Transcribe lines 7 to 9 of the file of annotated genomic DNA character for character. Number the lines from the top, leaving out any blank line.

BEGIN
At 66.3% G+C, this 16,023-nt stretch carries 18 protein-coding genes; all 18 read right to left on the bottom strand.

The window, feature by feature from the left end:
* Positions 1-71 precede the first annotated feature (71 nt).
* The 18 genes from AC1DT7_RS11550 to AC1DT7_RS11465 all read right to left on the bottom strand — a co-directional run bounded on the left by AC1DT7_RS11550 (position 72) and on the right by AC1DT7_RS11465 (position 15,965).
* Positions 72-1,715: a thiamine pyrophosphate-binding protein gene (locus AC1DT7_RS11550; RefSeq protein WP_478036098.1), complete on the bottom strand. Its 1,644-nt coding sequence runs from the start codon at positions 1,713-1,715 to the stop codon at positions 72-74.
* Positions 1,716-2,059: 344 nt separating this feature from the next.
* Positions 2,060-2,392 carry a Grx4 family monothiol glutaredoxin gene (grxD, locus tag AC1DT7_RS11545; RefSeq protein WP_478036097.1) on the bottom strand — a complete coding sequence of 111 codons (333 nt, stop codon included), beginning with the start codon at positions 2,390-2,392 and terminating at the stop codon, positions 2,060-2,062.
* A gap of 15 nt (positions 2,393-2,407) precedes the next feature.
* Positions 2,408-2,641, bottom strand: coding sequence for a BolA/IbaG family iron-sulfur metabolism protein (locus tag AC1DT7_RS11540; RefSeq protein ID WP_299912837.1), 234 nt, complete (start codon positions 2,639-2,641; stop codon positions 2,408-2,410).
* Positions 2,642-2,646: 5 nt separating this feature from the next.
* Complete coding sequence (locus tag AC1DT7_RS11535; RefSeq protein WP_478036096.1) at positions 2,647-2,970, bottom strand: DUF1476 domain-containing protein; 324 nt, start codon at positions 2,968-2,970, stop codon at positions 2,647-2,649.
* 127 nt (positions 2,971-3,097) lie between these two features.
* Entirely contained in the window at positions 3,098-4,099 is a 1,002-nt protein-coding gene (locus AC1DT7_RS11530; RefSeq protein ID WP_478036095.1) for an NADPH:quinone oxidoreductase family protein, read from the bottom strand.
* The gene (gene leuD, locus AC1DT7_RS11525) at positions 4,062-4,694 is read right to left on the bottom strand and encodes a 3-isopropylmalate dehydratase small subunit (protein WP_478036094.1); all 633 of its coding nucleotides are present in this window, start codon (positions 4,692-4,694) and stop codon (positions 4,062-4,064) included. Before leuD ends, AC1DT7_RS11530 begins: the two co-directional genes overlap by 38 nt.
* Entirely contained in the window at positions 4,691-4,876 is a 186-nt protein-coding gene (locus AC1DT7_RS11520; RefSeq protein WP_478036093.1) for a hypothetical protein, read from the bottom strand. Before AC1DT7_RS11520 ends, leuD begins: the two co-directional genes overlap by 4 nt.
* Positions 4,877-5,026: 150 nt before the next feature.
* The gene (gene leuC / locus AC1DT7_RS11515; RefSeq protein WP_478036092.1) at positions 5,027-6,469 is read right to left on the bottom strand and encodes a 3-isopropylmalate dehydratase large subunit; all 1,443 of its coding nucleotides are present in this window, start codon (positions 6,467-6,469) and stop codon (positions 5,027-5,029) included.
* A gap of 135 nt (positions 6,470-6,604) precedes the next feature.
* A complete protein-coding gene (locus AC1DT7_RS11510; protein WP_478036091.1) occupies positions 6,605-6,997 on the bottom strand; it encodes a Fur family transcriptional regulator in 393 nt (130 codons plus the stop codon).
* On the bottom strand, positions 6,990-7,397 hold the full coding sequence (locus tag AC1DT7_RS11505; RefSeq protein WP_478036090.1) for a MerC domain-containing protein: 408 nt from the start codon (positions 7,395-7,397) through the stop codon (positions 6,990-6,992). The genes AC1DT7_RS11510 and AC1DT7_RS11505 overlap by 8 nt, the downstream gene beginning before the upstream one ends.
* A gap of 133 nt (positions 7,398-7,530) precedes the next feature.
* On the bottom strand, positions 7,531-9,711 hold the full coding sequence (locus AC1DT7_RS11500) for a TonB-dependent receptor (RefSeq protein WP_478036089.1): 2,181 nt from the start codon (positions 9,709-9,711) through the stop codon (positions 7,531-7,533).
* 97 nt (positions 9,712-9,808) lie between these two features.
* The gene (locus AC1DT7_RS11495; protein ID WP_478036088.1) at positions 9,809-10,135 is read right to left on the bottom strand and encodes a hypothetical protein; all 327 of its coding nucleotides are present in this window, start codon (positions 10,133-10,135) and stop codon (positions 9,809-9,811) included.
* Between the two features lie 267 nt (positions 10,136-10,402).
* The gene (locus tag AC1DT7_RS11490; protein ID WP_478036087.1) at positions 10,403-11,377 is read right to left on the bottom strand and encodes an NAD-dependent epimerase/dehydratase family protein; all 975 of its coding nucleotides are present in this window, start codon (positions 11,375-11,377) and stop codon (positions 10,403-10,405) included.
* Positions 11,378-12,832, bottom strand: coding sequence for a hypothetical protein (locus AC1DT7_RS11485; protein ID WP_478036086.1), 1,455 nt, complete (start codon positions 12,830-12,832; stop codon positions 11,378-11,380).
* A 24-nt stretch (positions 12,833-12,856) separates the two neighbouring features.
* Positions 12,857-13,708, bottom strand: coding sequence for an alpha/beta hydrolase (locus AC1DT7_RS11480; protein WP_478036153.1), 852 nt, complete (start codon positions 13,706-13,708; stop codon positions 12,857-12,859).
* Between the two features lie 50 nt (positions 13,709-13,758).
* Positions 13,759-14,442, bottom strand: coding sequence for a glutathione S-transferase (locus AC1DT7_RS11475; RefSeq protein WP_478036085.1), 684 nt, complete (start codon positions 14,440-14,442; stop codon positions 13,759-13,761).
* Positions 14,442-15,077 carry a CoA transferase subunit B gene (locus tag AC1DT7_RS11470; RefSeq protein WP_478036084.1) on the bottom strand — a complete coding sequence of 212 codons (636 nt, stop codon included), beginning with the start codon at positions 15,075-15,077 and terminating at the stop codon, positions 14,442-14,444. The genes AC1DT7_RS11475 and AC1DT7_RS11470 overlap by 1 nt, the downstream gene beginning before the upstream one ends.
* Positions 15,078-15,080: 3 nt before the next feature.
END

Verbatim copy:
* Positions 2,060-2,392 carry a Grx4 family monothiol glutaredoxin gene (grxD, locus tag AC1DT7_RS11545; RefSeq protein WP_478036097.1) on the bottom strand — a complete coding sequence of 111 codons (333 nt, stop codon included), beginning with the start codon at positions 2,390-2,392 and terminating at the stop codon, positions 2,060-2,062.
* A gap of 15 nt (positions 2,393-2,407) precedes the next feature.
* Positions 2,408-2,641, bottom strand: coding sequence for a BolA/IbaG family iron-sulfur metabolism protein (locus tag AC1DT7_RS11540; RefSeq protein ID WP_299912837.1), 234 nt, complete (start codon positions 2,639-2,641; stop codon positions 2,408-2,410).